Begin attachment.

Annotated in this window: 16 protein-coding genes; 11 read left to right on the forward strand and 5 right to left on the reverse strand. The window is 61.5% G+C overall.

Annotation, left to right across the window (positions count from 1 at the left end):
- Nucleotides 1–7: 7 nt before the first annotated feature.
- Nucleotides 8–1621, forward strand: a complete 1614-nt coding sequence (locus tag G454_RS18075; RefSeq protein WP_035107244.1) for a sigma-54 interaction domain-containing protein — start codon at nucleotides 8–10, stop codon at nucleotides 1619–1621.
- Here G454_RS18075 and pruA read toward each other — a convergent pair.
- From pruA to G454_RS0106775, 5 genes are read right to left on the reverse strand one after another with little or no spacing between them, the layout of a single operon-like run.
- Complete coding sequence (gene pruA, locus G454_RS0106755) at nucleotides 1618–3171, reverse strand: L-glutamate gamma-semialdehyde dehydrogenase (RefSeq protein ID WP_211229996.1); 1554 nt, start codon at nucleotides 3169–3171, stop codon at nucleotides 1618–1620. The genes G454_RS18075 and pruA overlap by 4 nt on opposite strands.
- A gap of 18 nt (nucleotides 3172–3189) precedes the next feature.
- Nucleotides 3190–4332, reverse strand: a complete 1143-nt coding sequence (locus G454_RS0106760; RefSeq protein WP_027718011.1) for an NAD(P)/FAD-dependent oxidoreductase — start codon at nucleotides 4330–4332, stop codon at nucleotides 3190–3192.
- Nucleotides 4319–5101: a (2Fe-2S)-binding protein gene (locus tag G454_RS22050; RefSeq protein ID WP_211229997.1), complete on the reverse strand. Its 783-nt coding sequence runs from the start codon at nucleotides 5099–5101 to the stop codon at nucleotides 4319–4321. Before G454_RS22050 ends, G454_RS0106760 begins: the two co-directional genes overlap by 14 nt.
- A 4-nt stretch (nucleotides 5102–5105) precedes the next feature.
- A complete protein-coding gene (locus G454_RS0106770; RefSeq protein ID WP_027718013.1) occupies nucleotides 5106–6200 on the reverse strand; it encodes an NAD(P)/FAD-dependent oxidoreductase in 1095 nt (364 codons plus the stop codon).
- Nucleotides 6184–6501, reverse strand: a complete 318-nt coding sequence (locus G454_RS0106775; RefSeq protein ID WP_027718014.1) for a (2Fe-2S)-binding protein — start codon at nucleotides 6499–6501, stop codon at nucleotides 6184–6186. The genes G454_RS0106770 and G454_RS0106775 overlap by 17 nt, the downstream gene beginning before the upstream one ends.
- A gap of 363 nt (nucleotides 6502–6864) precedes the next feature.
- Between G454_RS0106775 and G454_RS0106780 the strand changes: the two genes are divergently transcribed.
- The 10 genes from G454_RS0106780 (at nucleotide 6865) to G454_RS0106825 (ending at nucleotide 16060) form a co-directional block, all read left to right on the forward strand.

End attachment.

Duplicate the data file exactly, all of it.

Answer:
Annotated in this window: 16 protein-coding genes; 11 read left to right on the forward strand and 5 right to left on the reverse strand. The window is 61.5% G+C overall.

Annotation, left to right across the window (positions count from 1 at the left end):
- Nucleotides 1–7: 7 nt before the first annotated feature.
- Nucleotides 8–1621, forward strand: a complete 1614-nt coding sequence (locus tag G454_RS18075; RefSeq protein WP_035107244.1) for a sigma-54 interaction domain-containing protein — start codon at nucleotides 8–10, stop codon at nucleotides 1619–1621.
- Here G454_RS18075 and pruA read toward each other — a convergent pair.
- From pruA to G454_RS0106775, 5 genes are read right to left on the reverse strand one after another with little or no spacing between them, the layout of a single operon-like run.
- Complete coding sequence (gene pruA, locus G454_RS0106755) at nucleotides 1618–3171, reverse strand: L-glutamate gamma-semialdehyde dehydrogenase (RefSeq protein ID WP_211229996.1); 1554 nt, start codon at nucleotides 3169–3171, stop codon at nucleotides 1618–1620. The genes G454_RS18075 and pruA overlap by 4 nt on opposite strands.
- A gap of 18 nt (nucleotides 3172–3189) precedes the next feature.
- Nucleotides 3190–4332, reverse strand: a complete 1143-nt coding sequence (locus G454_RS0106760; RefSeq protein WP_027718011.1) for an NAD(P)/FAD-dependent oxidoreductase — start codon at nucleotides 4330–4332, stop codon at nucleotides 3190–3192.
- Nucleotides 4319–5101: a (2Fe-2S)-binding protein gene (locus tag G454_RS22050; RefSeq protein ID WP_211229997.1), complete on the reverse strand. Its 783-nt coding sequence runs from the start codon at nucleotides 5099–5101 to the stop codon at nucleotides 4319–4321. Before G454_RS22050 ends, G454_RS0106760 begins: the two co-directional genes overlap by 14 nt.
- A 4-nt stretch (nucleotides 5102–5105) precedes the next feature.
- A complete protein-coding gene (locus G454_RS0106770; RefSeq protein ID WP_027718013.1) occupies nucleotides 5106–6200 on the reverse strand; it encodes an NAD(P)/FAD-dependent oxidoreductase in 1095 nt (364 codons plus the stop codon).
- Nucleotides 6184–6501, reverse strand: a complete 318-nt coding sequence (locus G454_RS0106775; RefSeq protein ID WP_027718014.1) for a (2Fe-2S)-binding protein — start codon at nucleotides 6499–6501, stop codon at nucleotides 6184–6186. The genes G454_RS0106770 and G454_RS0106775 overlap by 17 nt, the downstream gene beginning before the upstream one ends.
- A gap of 363 nt (nucleotides 6502–6864) precedes the next feature.
- Between G454_RS0106775 and G454_RS0106780 the strand changes: the two genes are divergently transcribed.
- The 10 genes from G454_RS0106780 (at nucleotide 6865) to G454_RS0106825 (ending at nucleotide 16060) form a co-directional block, all read left to right on the forward strand.